Wednesday, November 25, 2020

NY Times--Worst Education Reporting Anywhere

I should know not to be surprised when the NY Times runs opinion pieces posing as news stories. It's a hallowed tradition. The first time I noticed it was in the 1980s, when we got the February break that every other school statewide already had. The Times reported that this was detrimental to working parents. How would they take care of the children if school buildings closed? 

What the Times didn't know was that DOE didn't plan to open the schools that week. They were going to use the week for PD and have only UFT come in. So canceling the break wouldn't have helped these parents. Every working teacher in the city knew this, but the Times didn't.

We voted to authorize a strike sometime back in the early 90s. I remember being quite freaked out over it because I'd just gotten a mortgage and the Taylor Law would've placed me in fairly dire straits. Crossing a picket line wasn't in my DNA, so that would've been a big issue for me. I was pretty surprised to read, in the NY Times, that the strike vote was just for show and we wouldn't strike. That wasn't my feeling, and it wasn't what I was hearing from colleagues  This Times writer, evidently, had consulted a crystal ball rather than bothering to consult with those of us on the ground. And this ran, of course, in the news section.

Now, the tradition continues, I look at the Times analyzing the spot the mayor is in, and I see commentary posing as a news story. Of course de Blasio is in a tough spot, but it's not like that hasn't been the case ever since his  myopic and borderline delusional presidential bid. His DOE failed to plan for months after the debacle of school closings, and opened with a hybrid plan that had more holes in it than Swiss Cheese. People tell me the city paid someone millions to devise this plan. I'm a lowly teacher, and I could see what was wrong with it immediately.

So the Times reporter first finds someone from Educators for Excellence, the Gates-funded group that yearns to strike for more work for less pay. They may portray themselves otherwise, lately, but if you think teachers need protections like tenure, or actual power against vindictive supervisors, you might want to think twice before going to one of their pizza parties. And what do they get from E4E? They get a quote saying no one trusts the mayor. This is pretty much dog bites man.This notwithstanding, the entire concept of going to a group that really does not represent working teachers is bad reporting. Do anyone other than the NY Times (and Chalkbeat) really think E4E would do anything to imperil the Gates funding that keeps them afloat?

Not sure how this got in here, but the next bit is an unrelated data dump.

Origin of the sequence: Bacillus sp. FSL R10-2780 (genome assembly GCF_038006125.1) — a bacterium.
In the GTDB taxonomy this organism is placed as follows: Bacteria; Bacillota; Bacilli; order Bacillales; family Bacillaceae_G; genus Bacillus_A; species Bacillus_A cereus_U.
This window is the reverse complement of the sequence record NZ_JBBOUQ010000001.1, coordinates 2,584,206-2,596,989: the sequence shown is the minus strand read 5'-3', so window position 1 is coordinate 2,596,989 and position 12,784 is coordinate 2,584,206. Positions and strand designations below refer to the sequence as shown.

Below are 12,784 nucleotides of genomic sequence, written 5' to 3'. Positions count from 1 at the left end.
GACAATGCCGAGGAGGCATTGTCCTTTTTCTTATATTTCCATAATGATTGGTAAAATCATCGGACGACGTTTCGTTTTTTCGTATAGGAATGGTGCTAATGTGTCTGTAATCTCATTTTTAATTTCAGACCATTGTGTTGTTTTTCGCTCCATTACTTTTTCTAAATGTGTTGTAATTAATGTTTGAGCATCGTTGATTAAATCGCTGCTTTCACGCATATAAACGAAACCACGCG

Next, the Times goes to the mayor, who says that educators want to be in schools. In one way, that's true. I think I speak for most of us when I say there's nothing I'd like better than going back to do my actual job. However, under current conditions, UFT viewpoints vary wildly. Mulgrew says at meetings that he gets a mix of comments, some wanting schools closed and others wanting them open. I believe that, but I certainly don't see it reflected in this story. In fact, there's absolutely no representation of teachers who think it's not safe enough to come back.

Underlining this is the Times' choice to interview a teacher from MORE, who speaks only of last March. I don't think anyone disagrees that the mayor screwed up royally by leaving schools open so long. Amazingly, the reporter doesn't bother to ask the MORE member about what's happening now. I can only assume that the reporter doesn't find that viewpoint newsworthy.

More to the point, the overwhelming majority of NYC students are not attending in the buildings. The Times reporter doesn't mention that, and doesn't appear to find it worthy of consideration. To me, this strongly suggests that New Yorkers don't trust the city school system to keep their children or families safe. That's significant, but not to the Times reporter, who writes this:

Parents spent days pleading with Mr. Cuomo to overrule the mayor and keep the schools open, and The Wall Street Journal reported that Mr. Cuomo spent last Wednesday looking for ways to allow the city to use different metrics to continue in-person instruction.

Which parents. though? Two-thirds of actual city parents chose not to send their kids in. This story seems to have erased those parents so completely they might not even exist. 

Of course, there is the obligatory attack on the UFT:

And the U.F.T., which supported the 3 percent number and encouraged the mayor to stick with it — despite a consensus view that the schools were operating relatively safely — is now facing fresh scrutiny from parents.

Again, which parents? Whichever parents they are much come from the minority that was sending their kids in. The fact is this union was the only major city union to have endorsed a school opening at all, and this happened despite a whole lot of members opposing it. Certainly MORE opposed it, though you wouldn't know that from this story. 

The 3% number was not created or negotiated by UFT. The 3% number represents the mayor acting in an abundance of caution, perhaps the best thing he's done during this entire crisis. It's better to stop at that bar than wait for it to explode skyward and become the disaster we faced last March. And yes, that's my opinion. This page is an opinion page. I won't pretend otherwise.

The Times, on the other hand, ran their piece as a news story. This story is clearly biased and belongs on the op-ed page. I'm not a journalist, but I know point of view when I see it. A lot of Americans do not, unfortunately. That's why people rely on Fox News and the NY Times education page, and that's nothing less than a tragedy for our country.

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